2021 Kampanja

1242 388 max


Euromelanoma kampanja 2021




Mr.sci.med Dr Hana Helpikangas 16.6.2021.,  11:30-15:30

Poliklinika Agram  

Trg međunarodnog prijateljstva 20, Sarajevo

Najava za termin : 033755561, 033755560 


Mr sci med Dr. Tamara Jovović - 14.06.2021. 08:30-13:30

Privatna Dermatovenerološka ordinacija Derma Zone

Azize Šačirbegović bb, Sarajevo, najava za termin: 061055077


Dr Kerim Alendar - 15.06.2021. 09:00-12:00

Ordinacija Dr Alendar ,Hamdije Čemerlića 3, Sarajevo

Najava za termin : 061276046


Banja Luka:


Dr Alma Tucek Kovačević - 10.06.2021

ZU Kutanova, Bulevar Vojvode Stepe Stepanovića, najava za termin: 051/430650


Dr Tatjana Protić - 09.06.2021

Dermatovenerološka ambulanta Pro Dermis

Vojvode Momčila 15, 78000 Banja Luka, najava za termin: 051/211915


Dr Jevrosima Roljić - 10.06.2021

Ordinacija Dr.Roljić, Bulevar cara Dušana 3

Banja Luka, najava za termin: 051/226600




Doc. dr. sc. Eldina Malkić  Salihbegović

Dom zdravlja Živinice, Ul Alije Izetbegovića br.17.   Od 14. juna  do17.juna od 8.00-13.00, rezervisti termin na 035 560-424.

Dermatološka ordinacija "EMS", Prva ulica 1A. Od 14. juna do17.juna, od 17.00-18.00, rezervisati termina na 062 212 625




Dr Selma Poparić , 09.06.2021.,  08:00-15:00

Dom zdravlja Travnik ,  Vezirska 1, najava za termin : 030509556


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We have prepared educational materials. You will find useful advices.


Feel free to download these documents and share them with your family, friends, colleagues...


People are traveling in your offices, lounges, corridors, health club, shops, waiting rooms?
Your job will take you to see, touch or take care of the skin of your clients? Do not miss out of danger.


Download and print this poster.

Download the brochure and learn how to detect lesions at risk.

Preventing skin cancer

Skin cancer is one of the world’s most common cancers. The good news is that it is usually treatable if detected early - and there are things we can do to prevent it.

Always be sunsafe

Avoid unnecessary exposure.

Seek shade where possible, and avoid the summer sun during the middle of the day.

sun icon

Wear protective clothing

Include dark colours, long sleeves, a widebrimmed hat and UV-rated sunglasses.

For children, look for clothing with inbuilt sun protection.

clothes icon

Apply sunscreen

Check that yours has a high protection factor against both UVA and UVB rays. Remember that sunscreen takes effect around half an hour after its application and only lasts for two to three hours.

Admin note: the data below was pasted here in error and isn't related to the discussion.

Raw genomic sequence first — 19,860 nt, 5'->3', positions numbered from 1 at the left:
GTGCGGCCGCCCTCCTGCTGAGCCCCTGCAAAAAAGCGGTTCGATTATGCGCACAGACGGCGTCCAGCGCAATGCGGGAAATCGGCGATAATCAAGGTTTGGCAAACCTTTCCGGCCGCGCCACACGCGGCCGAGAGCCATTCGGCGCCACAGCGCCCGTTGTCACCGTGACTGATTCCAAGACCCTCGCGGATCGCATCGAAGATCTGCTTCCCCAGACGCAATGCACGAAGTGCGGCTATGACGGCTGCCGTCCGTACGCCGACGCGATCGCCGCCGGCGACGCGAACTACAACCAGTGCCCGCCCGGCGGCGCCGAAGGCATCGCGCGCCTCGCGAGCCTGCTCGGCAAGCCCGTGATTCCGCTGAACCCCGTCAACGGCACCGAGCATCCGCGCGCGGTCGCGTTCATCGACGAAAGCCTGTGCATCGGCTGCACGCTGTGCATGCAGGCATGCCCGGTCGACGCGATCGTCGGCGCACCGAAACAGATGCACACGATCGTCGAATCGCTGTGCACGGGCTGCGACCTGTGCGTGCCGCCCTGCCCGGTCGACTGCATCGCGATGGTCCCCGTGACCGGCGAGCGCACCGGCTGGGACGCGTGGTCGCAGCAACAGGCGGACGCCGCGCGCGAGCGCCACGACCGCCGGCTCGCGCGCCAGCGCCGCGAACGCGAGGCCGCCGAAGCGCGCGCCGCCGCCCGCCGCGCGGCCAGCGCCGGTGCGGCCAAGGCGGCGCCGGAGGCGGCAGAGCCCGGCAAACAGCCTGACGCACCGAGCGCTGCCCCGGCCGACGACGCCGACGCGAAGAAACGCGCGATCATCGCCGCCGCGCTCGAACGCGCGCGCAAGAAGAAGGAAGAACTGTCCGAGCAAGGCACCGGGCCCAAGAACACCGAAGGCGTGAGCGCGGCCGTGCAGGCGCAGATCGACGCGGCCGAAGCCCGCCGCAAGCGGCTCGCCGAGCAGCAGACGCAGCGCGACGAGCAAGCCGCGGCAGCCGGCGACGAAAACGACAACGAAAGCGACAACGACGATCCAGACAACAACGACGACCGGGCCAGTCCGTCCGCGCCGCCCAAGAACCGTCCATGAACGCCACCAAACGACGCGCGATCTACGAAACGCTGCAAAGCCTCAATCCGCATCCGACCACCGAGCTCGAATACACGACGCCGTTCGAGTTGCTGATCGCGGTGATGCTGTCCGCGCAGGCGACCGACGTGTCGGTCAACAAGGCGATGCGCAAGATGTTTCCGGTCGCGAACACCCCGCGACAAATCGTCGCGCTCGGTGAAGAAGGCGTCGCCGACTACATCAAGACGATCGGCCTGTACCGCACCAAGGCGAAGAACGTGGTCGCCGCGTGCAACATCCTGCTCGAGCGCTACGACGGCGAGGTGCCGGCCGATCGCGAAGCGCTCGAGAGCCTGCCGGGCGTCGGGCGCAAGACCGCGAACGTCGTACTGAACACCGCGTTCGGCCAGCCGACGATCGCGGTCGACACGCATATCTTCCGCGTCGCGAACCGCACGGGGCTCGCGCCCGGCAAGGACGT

uv icon

Protect children

Children are at the greatest risk of long-term health issues related to unsafe sun exposure.

Outside play is important, but you should never let a child get sunburnt.

baby icon

Check your skin once a month for spots that:


  • Change size, colour and/or shape
  • Appear different to the rest (the ‘Ugly Duckling’ sign)
  • Are asymmetric or have uneven borders
  • Feel rough or scaly (sometimes you can feel lesions before you can see them)
  • Are multi-coloured
  • Are itchy
  • Are bleeding or oozing
  • Look pearly
  • Look like a wound but do not heal


If you see two or more of these warning signs, don’t delay. Visit your doctor immediately.



This is the least common form of skin cancer, but also the most dangerous. It can affect people of any age, unlike other types that are more common among older people.


It presents as a spot that becomes darkly pigmented or develops irregular edges or different colours over time, or as a rapidly-growing pink or red lump. It can spread internally, so immediate treatment is required.

Basal cell carcinoma

This is the most common form of skin cancer, but also the least dangerous. It typically presents as an elevated skin-coloured lump with a shiny, pearl-like edge, a wound that does not heal, or a slightly crusty lump that grows slowly over time. If left untreated, it may ulcerate and invade deeper tissues.

Squamous cell carcinoma

This is the second most common form of skin cancer, occurring in areas of the skin that have had a lot of sun exposure, such as the face and scalp. It presents as a crusty lump which may grow quickly and become ulcerated and weepy. It can spread rapidly, especially if on the lips, ears, fingers and toes, or in immunosuppressed patients. Surgical treatment to remove the lesions is essential.

Actinic keratosis

This occurs most commonly in middle-aged and elderly people, on areas most exposed to the sun such as the face, neck, ears, back of the hands and scalp. It presents as red-brown scaly and rough patches of skin. The lesions are pre-cancerous; in 10– 15% of cases they may develop into squamous cell carcinomas, so they should be treated to prevent progression.